Well you are getting plenty of responses to this thread but nothing yet about the "all terrain" aspect of your post.

Anyway, I mentioned FI because that is the way things are going, in the UK at least, but not all small bikes are using FI, yet.
I just did a check on ebay and there are more than 2 dozen 125cc Varaderos for sale there right now. Somewhere along the way that bike has switched to FI (an ad for a 2010 bike says this but earlier models have carbs).
Even a brand new one can be got for £4K+ a bit and there are loads of low mileage bikes for £2K or thereabouts.
And, it's a 90 degree V twin 125cc engine - how cool is that?

The serow has been mentioned here. I run one of them and, yes, it is 225cc for the older versions, like mine, and the newer ones are 250cc.
Running this, I don't even think in terms of MPG but miles per tank of fuel. In rough figures the Serow is doing 160 KM (they are all imported with KM clocks) per UK gallon (4.545 litres) on a mix of tarmac and gravel tracks. Yep 100 MPG or thereabouts. But, no way would I ride this bike above 50 MPH for any length of time with the standard gearing!!
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Old 6 Oct 2011
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Originally Posted by Walkabout View Post
Well you are getting plenty of responses to this thread but nothing yet about the "all terrain" aspect of your post.
I guess i didnt state it clearly, but the Serow, the DR250 and definatly the DR350 are very capable offroad bikes, probably moreso than most of the more popular 600+ cc dual sport bikes.

They are also all simple to work on air cooled singles, which should save alot of time and costs in maintenance.

I dont know as much about the Serow or DR250, but a good condition, late ninties DR350 will cost between £900 and £1400 depending on mileage and extras.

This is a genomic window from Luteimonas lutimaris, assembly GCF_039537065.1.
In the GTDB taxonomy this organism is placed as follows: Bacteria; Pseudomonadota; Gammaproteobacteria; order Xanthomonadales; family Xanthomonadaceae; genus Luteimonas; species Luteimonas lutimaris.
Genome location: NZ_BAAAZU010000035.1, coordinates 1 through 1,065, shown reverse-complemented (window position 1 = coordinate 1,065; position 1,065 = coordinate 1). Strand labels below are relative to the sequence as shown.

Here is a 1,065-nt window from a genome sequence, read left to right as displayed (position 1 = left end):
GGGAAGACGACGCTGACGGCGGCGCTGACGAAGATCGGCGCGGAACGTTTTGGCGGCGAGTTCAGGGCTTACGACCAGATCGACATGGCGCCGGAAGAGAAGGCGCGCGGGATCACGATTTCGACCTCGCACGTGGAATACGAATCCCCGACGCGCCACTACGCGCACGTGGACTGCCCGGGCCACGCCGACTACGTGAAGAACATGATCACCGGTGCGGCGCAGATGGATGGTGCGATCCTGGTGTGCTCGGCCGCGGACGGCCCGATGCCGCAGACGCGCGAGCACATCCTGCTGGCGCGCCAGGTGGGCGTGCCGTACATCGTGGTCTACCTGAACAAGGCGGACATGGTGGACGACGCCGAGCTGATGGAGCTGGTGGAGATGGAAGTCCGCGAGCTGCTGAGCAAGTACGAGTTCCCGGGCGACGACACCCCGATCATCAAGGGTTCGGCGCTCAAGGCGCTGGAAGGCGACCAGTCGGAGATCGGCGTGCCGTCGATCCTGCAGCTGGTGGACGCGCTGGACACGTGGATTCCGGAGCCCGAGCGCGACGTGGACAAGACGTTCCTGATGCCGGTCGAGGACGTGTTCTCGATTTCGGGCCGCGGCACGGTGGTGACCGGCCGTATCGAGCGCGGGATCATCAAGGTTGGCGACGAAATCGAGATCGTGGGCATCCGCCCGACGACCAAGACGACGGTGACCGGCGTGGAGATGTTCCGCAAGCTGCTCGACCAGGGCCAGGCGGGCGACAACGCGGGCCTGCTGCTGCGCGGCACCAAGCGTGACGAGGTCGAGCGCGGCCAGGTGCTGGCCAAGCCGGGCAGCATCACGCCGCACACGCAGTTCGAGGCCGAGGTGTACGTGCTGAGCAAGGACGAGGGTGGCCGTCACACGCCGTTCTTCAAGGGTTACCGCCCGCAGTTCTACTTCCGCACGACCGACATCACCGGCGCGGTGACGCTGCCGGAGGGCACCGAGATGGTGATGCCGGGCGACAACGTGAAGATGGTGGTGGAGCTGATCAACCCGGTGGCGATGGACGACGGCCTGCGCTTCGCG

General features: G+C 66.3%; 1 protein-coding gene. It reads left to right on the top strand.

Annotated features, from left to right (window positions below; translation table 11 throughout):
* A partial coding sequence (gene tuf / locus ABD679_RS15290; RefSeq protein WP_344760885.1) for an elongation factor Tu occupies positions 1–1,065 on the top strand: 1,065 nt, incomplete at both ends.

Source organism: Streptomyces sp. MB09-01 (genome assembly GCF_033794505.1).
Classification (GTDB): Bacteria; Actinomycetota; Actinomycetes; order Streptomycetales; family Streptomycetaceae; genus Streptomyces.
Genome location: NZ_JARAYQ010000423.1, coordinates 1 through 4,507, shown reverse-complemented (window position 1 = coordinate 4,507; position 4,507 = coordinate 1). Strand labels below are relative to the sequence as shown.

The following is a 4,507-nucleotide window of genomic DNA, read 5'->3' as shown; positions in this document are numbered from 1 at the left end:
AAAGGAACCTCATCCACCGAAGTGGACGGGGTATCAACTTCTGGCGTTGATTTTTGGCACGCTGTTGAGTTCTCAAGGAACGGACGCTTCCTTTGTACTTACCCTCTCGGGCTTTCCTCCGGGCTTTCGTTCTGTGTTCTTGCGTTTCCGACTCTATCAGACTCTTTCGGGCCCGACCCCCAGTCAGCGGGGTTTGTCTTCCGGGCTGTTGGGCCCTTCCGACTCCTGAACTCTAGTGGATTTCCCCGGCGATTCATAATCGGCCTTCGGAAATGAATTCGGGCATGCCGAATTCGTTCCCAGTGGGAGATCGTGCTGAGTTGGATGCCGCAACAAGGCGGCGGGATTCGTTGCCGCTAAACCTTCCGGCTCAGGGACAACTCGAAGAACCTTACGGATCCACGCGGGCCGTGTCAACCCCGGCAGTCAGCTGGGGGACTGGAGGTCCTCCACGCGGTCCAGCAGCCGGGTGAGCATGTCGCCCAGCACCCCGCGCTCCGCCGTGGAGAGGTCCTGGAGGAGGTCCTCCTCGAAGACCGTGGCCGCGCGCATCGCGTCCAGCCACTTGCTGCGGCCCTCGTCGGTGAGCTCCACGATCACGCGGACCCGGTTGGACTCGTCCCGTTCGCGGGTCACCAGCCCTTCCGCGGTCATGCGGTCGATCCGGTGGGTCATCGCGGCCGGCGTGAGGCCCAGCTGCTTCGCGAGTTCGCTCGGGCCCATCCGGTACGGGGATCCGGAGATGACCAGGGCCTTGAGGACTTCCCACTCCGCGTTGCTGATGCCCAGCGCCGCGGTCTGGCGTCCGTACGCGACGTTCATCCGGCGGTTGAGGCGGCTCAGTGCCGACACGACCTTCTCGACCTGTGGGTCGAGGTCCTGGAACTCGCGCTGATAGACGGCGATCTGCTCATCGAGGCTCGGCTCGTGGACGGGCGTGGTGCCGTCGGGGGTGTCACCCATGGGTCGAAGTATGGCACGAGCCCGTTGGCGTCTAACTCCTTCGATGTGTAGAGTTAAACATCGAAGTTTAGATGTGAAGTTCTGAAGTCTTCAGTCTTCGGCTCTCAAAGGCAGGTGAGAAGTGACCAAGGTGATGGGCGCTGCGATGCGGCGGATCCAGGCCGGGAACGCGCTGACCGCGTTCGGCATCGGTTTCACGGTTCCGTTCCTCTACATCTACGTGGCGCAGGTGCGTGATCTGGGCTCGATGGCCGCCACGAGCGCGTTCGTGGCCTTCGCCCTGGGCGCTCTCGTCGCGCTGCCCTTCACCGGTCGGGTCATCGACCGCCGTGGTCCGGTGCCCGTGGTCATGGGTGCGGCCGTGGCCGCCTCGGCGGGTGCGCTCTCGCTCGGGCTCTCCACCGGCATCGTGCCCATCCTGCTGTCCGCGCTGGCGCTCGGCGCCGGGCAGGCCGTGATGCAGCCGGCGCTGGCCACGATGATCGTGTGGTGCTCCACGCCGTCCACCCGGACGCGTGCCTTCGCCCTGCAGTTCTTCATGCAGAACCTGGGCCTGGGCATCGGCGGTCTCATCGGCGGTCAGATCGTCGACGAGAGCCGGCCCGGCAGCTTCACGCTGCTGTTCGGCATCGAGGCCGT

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  #11  
Old 7 Oct 2011
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economy

Is anyone taking into account price of fuel, maybe if you are going somewhere fuel is fairly cheap, it offsets a bigger, more comfy bike..?
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  #12  
Old 7 Oct 2011
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On tarmac I rate our Innova 125s, they can sustain good lean angle, cope with the weight OK (have taken them on camping trips fully laden with homebrew) and deliver over 100mpg. They are 'interesting' off-road though, ssee how quick the front end goes in this clip
Pizza boy breaks ankle riding off-road - YouTube
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Old 7 Oct 2011
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I have a BMW X-country, the G650. The gearing is slightly different from the X-challenge and X-moto, not as much snap. Anyway, I went around Europe recently 2-up and kept a watch on fuel. At around 100kph (60mph-70mph) we returned 80mpg on average. They were pricey bikes when new but second hand they're now pretty cheap. I had an F800gs as well and that averaged at 65mpg if you ride it carefully.
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Old 7 Oct 2011
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Ride Magazine did an economy comparison a few months ago between different size bikes. When the bigger bike (I think a ZX10R) followed a 125 that was being ridden flat out there was very little difference in economy.
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  #15  
Old 8 Oct 2011
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Thanks for all the replies folks, nice response! If the 650gs can achieve 70-75mpg i will be very tempted by that, but will need to work on my figures as mentioned since £1000 would cover a lot of fuel if i bought an older cheaper bike. I keep forgetting about the varadero 125, it will definitely be short listed!

I had considered doing a trip on a bicycle or a dual sport, so the logical step was a low capacity motorbike as a compromise between the two. I had intended in spending most of my time in places like Mongolia and eastern Russia so will need to find out how much fuel actually is there. If its peanuts by comparison to the UK then the saving will be smaller using a small bike like said.

Cheers again folks, much appreciated